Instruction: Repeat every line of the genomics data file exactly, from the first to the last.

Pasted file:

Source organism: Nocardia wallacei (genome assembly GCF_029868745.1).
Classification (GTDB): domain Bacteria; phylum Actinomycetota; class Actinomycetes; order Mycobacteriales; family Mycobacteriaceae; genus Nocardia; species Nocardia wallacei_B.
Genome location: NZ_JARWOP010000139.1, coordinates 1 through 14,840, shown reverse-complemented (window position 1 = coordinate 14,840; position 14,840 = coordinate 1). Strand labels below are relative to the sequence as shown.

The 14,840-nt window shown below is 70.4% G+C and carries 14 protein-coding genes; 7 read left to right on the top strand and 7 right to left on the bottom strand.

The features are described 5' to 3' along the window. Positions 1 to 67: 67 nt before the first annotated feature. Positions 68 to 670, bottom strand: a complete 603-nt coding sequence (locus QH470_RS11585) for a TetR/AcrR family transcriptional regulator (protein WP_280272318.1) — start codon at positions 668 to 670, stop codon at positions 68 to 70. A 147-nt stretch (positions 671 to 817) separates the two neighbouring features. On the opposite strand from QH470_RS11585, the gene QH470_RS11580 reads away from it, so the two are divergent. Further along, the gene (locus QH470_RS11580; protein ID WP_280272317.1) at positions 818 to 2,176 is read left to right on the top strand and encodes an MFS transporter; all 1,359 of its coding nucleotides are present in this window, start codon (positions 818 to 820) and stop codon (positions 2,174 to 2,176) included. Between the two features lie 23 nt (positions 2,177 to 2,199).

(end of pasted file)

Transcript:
Source organism: Nocardia wallacei (genome assembly GCF_029868745.1).
Classification (GTDB): domain Bacteria; phylum Actinomycetota; class Actinomycetes; order Mycobacteriales; family Mycobacteriaceae; genus Nocardia; species Nocardia wallacei_B.
Genome location: NZ_JARWOP010000139.1, coordinates 1 through 14,840, shown reverse-complemented (window position 1 = coordinate 14,840; position 14,840 = coordinate 1). Strand labels below are relative to the sequence as shown.

The 14,840-nt window shown below is 70.4% G+C and carries 14 protein-coding genes; 7 read left to right on the top strand and 7 right to left on the bottom strand.

The features are described 5' to 3' along the window. Positions 1 to 67: 67 nt before the first annotated feature. Positions 68 to 670, bottom strand: a complete 603-nt coding sequence (locus QH470_RS11585) for a TetR/AcrR family transcriptional regulator (protein WP_280272318.1) — start codon at positions 668 to 670, stop codon at positions 68 to 70. A 147-nt stretch (positions 671 to 817) separates the two neighbouring features. On the opposite strand from QH470_RS11585, the gene QH470_RS11580 reads away from it, so the two are divergent. Further along, the gene (locus QH470_RS11580; protein ID WP_280272317.1) at positions 818 to 2,176 is read left to right on the top strand and encodes an MFS transporter; all 1,359 of its coding nucleotides are present in this window, start codon (positions 818 to 820) and stop codon (positions 2,174 to 2,176) included. Between the two features lie 23 nt (positions 2,177 to 2,199).